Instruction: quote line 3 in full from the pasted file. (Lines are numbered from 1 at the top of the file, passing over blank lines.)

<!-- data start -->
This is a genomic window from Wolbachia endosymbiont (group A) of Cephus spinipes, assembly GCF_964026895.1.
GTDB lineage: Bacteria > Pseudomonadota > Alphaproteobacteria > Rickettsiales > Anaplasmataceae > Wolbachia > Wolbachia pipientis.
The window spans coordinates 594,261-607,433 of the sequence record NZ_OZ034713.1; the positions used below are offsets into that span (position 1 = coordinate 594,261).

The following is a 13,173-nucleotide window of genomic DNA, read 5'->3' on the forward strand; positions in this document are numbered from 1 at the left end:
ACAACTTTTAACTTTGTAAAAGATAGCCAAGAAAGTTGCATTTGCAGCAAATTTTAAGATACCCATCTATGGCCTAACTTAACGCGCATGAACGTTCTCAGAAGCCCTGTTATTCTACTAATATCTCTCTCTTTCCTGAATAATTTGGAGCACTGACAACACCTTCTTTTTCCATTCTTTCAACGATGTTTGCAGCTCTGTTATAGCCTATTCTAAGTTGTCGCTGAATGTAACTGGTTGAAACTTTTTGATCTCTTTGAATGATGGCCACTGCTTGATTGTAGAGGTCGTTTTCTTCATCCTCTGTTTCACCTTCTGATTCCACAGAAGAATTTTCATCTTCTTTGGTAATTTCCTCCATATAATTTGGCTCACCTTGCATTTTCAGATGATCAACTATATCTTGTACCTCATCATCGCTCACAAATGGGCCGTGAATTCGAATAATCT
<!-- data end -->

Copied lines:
The window spans coordinates 594,261-607,433 of the sequence record NZ_OZ034713.1; the positions used below are offsets into that span (position 1 = coordinate 594,261).